It’s not just banking services and garbage companies that are considered defensive investments, there’s plenty more where that came from! There’s whole sectors of the economy that are considered defensive. Rather than trying to suss out good individual stocks here, it’s probably easier for interested investors to just buy the whole defensive sector using an ETF.
Here’s a few of the more popular defensive sectors that I know of:
Electric Utilities — Fortunately for utility stocks, people don’t stop using electricity during a recession. Utilities have traditionally been considered very defensive “safe” stocks, but unfortunately they just don’t perform terribly well. This is one of the reasons why I dislike utility stocks.
Here’s how the Vanguard Utilities ETF (Symbol: VPU) performed against the S&P 500 during the last recession:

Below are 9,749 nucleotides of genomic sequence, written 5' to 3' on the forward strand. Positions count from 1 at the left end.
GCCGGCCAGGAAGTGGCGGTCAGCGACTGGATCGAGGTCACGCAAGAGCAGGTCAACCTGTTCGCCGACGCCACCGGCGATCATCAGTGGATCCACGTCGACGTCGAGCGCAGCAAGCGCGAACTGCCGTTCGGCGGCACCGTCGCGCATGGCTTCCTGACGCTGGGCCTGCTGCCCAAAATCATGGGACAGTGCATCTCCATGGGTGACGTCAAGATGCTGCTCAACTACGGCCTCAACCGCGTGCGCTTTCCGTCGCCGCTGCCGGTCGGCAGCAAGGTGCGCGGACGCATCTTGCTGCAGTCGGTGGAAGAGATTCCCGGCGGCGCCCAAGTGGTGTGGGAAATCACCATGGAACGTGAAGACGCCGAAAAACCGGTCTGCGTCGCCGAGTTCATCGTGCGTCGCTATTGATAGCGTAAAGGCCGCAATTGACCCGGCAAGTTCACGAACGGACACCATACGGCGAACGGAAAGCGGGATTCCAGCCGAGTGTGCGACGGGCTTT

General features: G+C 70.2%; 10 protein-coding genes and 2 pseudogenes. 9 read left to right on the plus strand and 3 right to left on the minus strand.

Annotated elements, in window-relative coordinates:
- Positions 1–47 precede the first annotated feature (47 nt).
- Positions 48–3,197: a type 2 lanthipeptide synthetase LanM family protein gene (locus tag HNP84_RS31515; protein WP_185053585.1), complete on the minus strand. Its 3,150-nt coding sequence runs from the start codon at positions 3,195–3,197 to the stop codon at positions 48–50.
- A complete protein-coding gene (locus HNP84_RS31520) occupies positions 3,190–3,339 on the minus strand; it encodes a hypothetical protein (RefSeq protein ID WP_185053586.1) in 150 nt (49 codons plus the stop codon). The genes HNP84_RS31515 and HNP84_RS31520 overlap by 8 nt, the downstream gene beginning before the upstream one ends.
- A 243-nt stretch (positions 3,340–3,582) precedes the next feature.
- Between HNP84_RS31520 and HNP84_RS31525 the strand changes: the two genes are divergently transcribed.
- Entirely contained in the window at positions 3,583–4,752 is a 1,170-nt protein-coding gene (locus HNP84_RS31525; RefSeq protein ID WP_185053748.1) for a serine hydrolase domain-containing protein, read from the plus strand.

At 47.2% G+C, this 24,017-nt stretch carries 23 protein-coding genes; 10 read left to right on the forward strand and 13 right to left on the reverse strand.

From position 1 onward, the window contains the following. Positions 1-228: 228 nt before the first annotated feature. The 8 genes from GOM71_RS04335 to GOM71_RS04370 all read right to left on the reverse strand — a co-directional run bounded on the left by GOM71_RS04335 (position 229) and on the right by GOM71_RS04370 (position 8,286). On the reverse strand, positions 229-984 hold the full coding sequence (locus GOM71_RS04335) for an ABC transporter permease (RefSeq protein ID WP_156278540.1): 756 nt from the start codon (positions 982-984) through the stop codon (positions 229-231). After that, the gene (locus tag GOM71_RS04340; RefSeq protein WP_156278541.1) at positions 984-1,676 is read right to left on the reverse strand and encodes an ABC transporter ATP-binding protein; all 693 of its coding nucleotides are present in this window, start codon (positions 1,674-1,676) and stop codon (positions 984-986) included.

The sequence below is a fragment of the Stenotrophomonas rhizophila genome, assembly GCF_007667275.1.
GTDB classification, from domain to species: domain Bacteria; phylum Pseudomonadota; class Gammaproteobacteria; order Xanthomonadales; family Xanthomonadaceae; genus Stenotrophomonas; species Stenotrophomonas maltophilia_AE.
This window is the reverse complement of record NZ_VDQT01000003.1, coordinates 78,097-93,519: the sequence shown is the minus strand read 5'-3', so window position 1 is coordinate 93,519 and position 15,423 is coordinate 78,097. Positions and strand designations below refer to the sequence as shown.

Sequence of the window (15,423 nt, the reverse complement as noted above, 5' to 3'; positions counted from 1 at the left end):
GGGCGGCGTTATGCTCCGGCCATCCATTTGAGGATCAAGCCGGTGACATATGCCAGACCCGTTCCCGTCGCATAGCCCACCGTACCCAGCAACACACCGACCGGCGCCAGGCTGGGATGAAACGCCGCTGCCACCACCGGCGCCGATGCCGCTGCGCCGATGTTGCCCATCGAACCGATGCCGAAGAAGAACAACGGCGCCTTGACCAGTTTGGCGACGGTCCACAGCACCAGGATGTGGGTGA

Healthcare Stocks — Healthcare is another area that’s considered a defensive sector. From drug makers to healthcare facilities, this is a very large sector of the economy that doesn’t just “slow down” because the rest of the economy is slowing. People still have babies, get sick, and need medicine. This means healthcare stocks make for a very defensive sector of the economy.
Here, we can see how the Vanguard Healthcare ETF (Symbol: VHT) performed fairly well against the S&P 500:
Aerospace & Defense Industry — When the economy gets in a slump you can always count on the government to keep spending. Much of that spending happens in the aerospace and defense industries. After all, the government still needs fighter jets and aircraft carriers even during a recession… So, the story goes that aerospace and defense sectors are going to do pretty well during recessions.